• Data helps; timely, disaggregated, multidimensional data helps immensely in ensuring collective well being, physical, mental and social.
  • People are India’s greatest possession and will remain so for the conceivable future, provided they are in a state of well-being.
  • An ill-educated, anxious population is a tinderbox, capable of self-harm as well as being kindling for malice-driven mobilisation.
  • Addressing this requires a whole of life and whole of society approach, and measuring the outcomes that matter, regularly.
  • Hopefully the 2017 edition of the national health policy and the new education policy unveiled last month will be the twin rails that India rides towards a true demographic dividend.



 Human capital consists of the knowledge, skills, and health that people accumulate over their lives, enabling them to realize their potential as productive members of society.

 As part of this report, the World Bank has launched a Human Capital Project (HCP).

 o The HCP programme is a program of advocacy, measurement, and analytical work to raise awareness and increase demand for interventions to build human capital.

 o There are three components of HCP-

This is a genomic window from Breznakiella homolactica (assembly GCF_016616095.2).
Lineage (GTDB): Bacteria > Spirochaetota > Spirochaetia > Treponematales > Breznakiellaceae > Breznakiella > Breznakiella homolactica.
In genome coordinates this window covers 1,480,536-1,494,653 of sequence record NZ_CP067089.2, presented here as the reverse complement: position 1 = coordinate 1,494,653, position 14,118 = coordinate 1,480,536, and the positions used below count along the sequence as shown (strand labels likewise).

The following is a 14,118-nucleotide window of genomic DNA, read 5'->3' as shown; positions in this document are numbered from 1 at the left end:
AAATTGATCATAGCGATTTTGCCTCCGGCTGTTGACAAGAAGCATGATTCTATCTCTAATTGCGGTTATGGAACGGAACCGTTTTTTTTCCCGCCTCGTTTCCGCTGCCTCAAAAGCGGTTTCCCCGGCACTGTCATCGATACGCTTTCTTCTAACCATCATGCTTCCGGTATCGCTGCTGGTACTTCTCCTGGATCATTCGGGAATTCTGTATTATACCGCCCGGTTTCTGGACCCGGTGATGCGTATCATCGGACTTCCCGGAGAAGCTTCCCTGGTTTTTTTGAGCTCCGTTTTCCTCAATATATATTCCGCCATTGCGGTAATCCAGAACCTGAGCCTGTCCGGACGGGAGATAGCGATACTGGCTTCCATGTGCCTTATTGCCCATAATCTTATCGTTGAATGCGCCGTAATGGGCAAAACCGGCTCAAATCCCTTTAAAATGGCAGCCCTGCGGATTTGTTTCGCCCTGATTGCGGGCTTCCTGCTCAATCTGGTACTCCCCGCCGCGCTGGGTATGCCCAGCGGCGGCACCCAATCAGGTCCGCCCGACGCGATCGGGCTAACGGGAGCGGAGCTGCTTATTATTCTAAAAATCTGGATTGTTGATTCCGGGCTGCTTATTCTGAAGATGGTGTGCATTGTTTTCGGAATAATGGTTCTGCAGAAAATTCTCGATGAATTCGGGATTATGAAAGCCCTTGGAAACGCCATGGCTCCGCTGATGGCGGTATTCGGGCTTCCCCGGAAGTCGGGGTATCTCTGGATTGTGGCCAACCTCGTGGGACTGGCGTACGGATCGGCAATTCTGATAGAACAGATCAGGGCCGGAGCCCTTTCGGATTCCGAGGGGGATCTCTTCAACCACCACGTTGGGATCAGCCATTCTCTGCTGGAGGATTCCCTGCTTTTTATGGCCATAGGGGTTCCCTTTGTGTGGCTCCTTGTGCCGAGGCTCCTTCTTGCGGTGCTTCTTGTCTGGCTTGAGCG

• a human capital measurement metric called the Human Capital Index (HCI)
  • a programme of measurement and research to inform policy action
  • a programme of support for country strategies to accelerate investment in human capital.



 The HCI has three components:

 o Survival, as measured by under-5 mortality rates

 o Expected years of Quality-Adjusted School which combines information on the quantity and quality of education:

  • quality is measured by harmonizing test scores from major international student achievement testing programs.
  • quantity from the number of years of school that a child can expect to obtain by age 18 given the prevailing pattern of enrolment rates across grades in respective countries.

 o Health environment is measured by

  • adult survival rates.
  • the rate of stunting for children under age .



  • MPI captures the multiple deprivations that people in developing countries face in their health, education and standard of living.
  • India accounts for 28% of the 1.3 billion multidimensional poor.


  • The Human Development Index (HDI) is a statistic composite index of life expectancy, education, and per capita income indicators, which are used to rank countries into four tiers of human development.


  • A country scores a higher HDI when the lifespan is higher, the education level is higher, and the gross national income GNI (PPP) per capita is higher.
  • It was developed by Pakistani economist Mahbub ul Haq and was further used to measure a country’s development by the United Nations Development Programme (UNDP)’s Human Development Report Office.



  • A long and healthy life: Life expectancy at birth.
  • Education index: Mean years of schooling and Expected years of schooling.
  • A decent standard of living: GNI per capita (PPP US$)


Highlights -Human Development Index 2019: